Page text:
Vertical upper intermediate flange assembly 538 is seen to include vertical, spaced apart parallel flanges 678 and 680 which are integrally formed with and extend outwardly from a base or web 682. Base 682 is coupled to the wall 530 by a user selected anchor assembly, here shown as a fender washer and screw assembly 684. Nestably positioned over the flange assembly 538 is a vertical support component 686 having spaced apart parallel flanges 688 and 690 which are integrally formed with and extend from a magnetically responsive base or web 692 which serves to define a panel connector surface 694. Support component 686 is connected to flange assembly 538 by self-tapping sheet metal screws one of which is shown at 696.

A wall panel 698 to which a vertically disposed strip magnet 700 is adhesively attached is seen to be magnetically coupled to the connector surface 694. The forward surface 702 of panel 698 is seen to be thus located in relatively close adjacency with flange 670 of panel support 666. A transversely disposed wall panel 704 to which an earlier-described L-shaped magnet strip 706 is adhesively attached is seen to magnetically supported at connector surface 674. Note that the bead portion 708 of the magnet strip 706 extends between the side edge of panel 704 and forward surface 702 of panel 698. Such an arrangement achieves an artistically desirable interceptive union between panels 698 and 704.

Referring to FIG. 16, a vertical magnetic support of adjacent wall panels is illustrated in sectional fashion. In the figure, a vertical flange assembly represented generally at 716 is shown to comprise paired, vertical, spaced apart, parallel flanges 718 and 720 which are integrally formed with and extend outwardly from a base or web 722. Base 722, in turn, is coupled to a wall 724 by a screw and fender washer assembly 726. Nestably positioned over the vertical flange assembly 716 is a vertical panel support component 728. Panel 728 is formed having two, spaced apart, parallel flanges 730 and 732 which extend inwardly from and are formed integrally with a magnetically responsive base or web 734. The outwardly disposed face of the base 734 forms a magnetically responsive connector surface 736. Surface 736 magnetically supports a wall panel 738 which extends to a panel edge 740. A vertical strip magnet 742 is adhesively attached to the rearward surface of panel 738 adjacent the edge 740 and is in magnetic attachment with the connector surface 736. Adjacent the panel 738 is another wall panel 744 which extends to a vertically disposed panel edge 746. A strip magnet 748 of the above-noted L-shape variety is adhesively attached to the rearward face of panel 744 adjacent edge 746. Magnet 748 has an integrally formed bead structure 750 which is seen to establish the vertical union between panel edges 740 and 746 to provide an aesthetically pleasing appearance for the wall panel system.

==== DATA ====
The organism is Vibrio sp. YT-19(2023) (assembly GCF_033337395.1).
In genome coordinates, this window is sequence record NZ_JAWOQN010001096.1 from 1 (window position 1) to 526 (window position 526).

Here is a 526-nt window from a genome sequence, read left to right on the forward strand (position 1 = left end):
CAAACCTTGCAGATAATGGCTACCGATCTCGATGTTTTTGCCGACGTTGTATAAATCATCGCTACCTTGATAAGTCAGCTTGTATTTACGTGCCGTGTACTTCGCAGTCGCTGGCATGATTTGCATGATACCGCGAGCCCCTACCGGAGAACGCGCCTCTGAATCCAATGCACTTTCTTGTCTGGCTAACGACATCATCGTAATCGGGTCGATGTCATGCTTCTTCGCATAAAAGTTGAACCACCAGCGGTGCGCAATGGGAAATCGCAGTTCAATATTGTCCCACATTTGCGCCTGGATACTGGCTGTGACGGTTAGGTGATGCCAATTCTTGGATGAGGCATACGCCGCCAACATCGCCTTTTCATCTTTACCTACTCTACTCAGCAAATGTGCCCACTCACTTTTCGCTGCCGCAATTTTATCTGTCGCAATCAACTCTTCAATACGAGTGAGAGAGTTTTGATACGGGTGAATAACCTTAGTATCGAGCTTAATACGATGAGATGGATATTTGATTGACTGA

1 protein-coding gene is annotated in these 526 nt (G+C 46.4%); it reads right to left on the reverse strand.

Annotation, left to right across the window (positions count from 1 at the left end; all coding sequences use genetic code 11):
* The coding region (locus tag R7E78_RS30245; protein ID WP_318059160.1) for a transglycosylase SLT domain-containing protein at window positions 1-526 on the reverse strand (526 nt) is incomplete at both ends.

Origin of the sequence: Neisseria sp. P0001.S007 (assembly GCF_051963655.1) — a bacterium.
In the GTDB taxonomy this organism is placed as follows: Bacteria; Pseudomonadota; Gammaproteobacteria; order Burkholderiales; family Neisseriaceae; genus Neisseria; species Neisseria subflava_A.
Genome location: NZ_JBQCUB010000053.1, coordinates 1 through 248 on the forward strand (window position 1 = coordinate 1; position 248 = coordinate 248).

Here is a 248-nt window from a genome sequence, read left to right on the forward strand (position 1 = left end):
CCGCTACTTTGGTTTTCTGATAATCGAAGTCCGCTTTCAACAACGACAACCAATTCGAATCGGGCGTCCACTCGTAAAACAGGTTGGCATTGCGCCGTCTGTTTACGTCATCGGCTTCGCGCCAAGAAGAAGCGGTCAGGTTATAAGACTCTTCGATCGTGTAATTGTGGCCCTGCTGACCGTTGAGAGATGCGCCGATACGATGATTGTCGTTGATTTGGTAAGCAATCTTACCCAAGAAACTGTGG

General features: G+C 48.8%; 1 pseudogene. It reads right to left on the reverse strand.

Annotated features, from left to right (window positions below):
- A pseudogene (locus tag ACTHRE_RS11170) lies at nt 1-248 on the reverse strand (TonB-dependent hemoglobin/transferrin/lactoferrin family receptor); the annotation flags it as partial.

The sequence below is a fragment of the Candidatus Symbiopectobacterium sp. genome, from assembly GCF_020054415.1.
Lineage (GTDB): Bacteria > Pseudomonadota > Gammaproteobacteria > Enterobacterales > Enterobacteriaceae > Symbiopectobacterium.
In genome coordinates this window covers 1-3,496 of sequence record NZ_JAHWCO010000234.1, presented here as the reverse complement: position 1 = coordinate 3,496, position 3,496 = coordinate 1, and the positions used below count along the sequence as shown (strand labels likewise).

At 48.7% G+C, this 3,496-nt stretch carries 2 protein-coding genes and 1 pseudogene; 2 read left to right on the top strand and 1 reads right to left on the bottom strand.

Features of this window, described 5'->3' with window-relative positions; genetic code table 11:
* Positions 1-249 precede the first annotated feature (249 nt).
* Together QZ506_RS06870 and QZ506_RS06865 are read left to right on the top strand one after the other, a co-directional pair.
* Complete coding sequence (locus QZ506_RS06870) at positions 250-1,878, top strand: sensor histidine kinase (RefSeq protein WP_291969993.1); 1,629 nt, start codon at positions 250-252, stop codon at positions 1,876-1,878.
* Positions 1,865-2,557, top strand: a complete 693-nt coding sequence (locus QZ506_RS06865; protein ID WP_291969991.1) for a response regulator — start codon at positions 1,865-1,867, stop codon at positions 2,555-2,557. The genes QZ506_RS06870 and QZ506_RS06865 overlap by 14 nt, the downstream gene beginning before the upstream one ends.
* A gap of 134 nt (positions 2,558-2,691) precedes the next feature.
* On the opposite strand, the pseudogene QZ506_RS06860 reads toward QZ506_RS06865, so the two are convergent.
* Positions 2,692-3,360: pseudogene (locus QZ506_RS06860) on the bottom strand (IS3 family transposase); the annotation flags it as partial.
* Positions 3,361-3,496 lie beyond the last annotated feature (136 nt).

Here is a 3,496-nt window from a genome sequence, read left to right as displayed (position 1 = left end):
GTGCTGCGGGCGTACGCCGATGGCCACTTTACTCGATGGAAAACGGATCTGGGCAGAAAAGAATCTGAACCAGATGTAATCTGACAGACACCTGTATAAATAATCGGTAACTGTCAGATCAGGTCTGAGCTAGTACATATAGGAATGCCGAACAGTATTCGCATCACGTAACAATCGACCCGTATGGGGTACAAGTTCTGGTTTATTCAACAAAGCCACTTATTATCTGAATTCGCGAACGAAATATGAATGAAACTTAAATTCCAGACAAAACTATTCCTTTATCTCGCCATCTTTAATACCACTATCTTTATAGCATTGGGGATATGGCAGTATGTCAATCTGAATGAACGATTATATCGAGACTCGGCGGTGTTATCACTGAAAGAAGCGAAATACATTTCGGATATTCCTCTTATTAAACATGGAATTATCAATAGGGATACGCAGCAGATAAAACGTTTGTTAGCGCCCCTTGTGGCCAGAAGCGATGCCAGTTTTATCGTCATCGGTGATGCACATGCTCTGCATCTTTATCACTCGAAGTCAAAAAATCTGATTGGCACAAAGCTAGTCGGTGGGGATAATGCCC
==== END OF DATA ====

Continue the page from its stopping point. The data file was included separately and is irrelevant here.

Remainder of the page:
Referring to FIG. 17 an outside corner mounting implementation of the system is portrayed in sectional fashion. For clarity, components representing the outside corner 464 described in conjunction with FIG. 12 are identified with the same numeration. In this regard it may be observed that wall segment 560 is shown to intersect wall segment 530 to define the comer 464. Mounted upon wall 560 adjacent the corner 464 is the vertical flange assembly 760 of a bracket. Flange assembly 760 includes two parallel, spaced apart vertical flanges 762 and 764 which extend outwardly from a base or web 766. Bracket connection is provided, inter alia, by a suitable anchor, here represented as a screw and fender washer assembly 768.